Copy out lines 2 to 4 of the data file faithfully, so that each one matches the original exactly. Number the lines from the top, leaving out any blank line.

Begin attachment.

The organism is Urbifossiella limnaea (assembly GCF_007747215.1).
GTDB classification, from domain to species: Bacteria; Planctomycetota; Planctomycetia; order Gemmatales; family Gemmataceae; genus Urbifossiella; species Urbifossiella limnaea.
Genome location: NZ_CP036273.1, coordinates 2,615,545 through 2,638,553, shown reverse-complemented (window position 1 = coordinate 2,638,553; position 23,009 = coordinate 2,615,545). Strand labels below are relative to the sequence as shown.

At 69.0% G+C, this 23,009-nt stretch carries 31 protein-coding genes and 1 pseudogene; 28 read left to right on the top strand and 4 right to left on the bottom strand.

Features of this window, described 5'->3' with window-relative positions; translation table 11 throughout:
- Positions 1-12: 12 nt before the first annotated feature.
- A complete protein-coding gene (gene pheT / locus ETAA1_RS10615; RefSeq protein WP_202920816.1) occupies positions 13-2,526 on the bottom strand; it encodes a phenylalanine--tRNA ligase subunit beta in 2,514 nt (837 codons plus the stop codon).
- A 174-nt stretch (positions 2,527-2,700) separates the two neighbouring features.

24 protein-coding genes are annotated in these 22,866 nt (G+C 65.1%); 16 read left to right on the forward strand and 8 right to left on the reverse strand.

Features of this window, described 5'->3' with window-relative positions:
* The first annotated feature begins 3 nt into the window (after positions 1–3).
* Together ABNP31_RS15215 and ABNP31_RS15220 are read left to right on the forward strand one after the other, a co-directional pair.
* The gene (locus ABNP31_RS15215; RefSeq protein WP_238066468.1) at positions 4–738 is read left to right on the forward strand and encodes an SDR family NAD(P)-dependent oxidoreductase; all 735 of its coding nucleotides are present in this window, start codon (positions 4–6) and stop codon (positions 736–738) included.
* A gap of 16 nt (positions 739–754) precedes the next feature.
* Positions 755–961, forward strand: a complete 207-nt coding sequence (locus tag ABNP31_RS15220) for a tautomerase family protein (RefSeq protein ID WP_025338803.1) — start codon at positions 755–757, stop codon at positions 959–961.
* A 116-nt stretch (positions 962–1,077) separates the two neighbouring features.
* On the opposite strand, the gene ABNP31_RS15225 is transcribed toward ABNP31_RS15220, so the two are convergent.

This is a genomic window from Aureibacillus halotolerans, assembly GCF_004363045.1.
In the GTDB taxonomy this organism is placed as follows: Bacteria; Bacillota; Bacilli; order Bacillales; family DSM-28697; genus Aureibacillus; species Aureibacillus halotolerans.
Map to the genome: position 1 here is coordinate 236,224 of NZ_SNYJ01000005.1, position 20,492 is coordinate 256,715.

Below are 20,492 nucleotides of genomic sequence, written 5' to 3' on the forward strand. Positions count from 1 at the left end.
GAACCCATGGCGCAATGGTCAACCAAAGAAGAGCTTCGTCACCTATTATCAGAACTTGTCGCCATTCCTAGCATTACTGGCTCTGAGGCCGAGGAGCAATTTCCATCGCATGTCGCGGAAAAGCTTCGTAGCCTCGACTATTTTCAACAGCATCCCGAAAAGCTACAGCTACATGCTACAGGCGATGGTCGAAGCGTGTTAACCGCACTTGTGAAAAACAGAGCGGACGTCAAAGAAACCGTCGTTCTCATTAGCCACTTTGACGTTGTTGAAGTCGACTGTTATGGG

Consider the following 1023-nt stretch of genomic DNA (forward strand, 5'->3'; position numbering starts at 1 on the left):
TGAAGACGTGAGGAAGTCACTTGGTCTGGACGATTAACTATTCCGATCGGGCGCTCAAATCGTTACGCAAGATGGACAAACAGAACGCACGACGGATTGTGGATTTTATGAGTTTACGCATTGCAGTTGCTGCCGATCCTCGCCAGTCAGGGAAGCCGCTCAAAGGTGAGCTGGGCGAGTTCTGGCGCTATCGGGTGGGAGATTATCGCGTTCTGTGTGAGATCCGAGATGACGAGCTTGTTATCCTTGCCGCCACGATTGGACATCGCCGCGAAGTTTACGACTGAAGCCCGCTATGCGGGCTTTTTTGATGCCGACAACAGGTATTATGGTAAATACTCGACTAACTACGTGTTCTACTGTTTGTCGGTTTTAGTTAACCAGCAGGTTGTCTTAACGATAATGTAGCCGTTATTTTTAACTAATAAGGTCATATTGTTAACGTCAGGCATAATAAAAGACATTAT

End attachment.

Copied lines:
GTDB classification, from domain to species: Bacteria; Planctomycetota; Planctomycetia; order Gemmatales; family Gemmataceae; genus Urbifossiella; species Urbifossiella limnaea.
Genome location: NZ_CP036273.1, coordinates 2,615,545 through 2,638,553, shown reverse-complemented (window position 1 = coordinate 2,638,553; position 23,009 = coordinate 2,615,545). Strand labels below are relative to the sequence as shown.

At 69.0% G+C, this 23,009-nt stretch carries 31 protein-coding genes and 1 pseudogene; 28 read left to right on the top strand and 4 right to left on the bottom strand.